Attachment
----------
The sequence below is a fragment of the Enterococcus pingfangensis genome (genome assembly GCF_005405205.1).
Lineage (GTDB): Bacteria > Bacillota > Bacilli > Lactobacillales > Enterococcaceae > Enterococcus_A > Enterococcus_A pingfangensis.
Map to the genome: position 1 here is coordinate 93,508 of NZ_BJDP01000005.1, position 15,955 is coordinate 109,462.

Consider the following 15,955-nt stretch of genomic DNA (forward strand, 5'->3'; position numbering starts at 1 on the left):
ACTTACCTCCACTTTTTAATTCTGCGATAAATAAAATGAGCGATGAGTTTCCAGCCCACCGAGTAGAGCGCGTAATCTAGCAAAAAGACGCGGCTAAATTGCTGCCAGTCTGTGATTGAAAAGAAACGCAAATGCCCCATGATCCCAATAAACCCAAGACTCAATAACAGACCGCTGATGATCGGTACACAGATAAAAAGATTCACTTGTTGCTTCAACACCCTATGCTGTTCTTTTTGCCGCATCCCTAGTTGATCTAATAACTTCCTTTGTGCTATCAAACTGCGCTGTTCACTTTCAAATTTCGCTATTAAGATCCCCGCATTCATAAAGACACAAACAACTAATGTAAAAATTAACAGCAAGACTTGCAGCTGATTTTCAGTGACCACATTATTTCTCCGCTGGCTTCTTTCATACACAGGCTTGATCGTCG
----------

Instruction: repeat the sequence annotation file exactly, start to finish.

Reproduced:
The sequence below is a fragment of the Enterococcus pingfangensis genome (genome assembly GCF_005405205.1).
Lineage (GTDB): Bacteria > Bacillota > Bacilli > Lactobacillales > Enterococcaceae > Enterococcus_A > Enterococcus_A pingfangensis.
Map to the genome: position 1 here is coordinate 93,508 of NZ_BJDP01000005.1, position 15,955 is coordinate 109,462.

Consider the following 15,955-nt stretch of genomic DNA (forward strand, 5'->3'; position numbering starts at 1 on the left):
ACTTACCTCCACTTTTTAATTCTGCGATAAATAAAATGAGCGATGAGTTTCCAGCCCACCGAGTAGAGCGCGTAATCTAGCAAAAAGACGCGGCTAAATTGCTGCCAGTCTGTGATTGAAAAGAAACGCAAATGCCCCATGATCCCAATAAACCCAAGACTCAATAACAGACCGCTGATGATCGGTACACAGATAAAAAGATTCACTTGTTGCTTCAACACCCTATGCTGTTCTTTTTGCCGCATCCCTAGTTGATCTAATAACTTCCTTTGTGCTATCAAACTGCGCTGTTCACTTTCAAATTTCGCTATTAAGATCCCCGCATTCATAAAGACACAAACAACTAATGTAAAAATTAACAGCAAGACTTGCAGCTGATTTTCAGTGACCACATTATTTCTCCGCTGGCTTCTTTCATACACAGGCTTGATCGTCG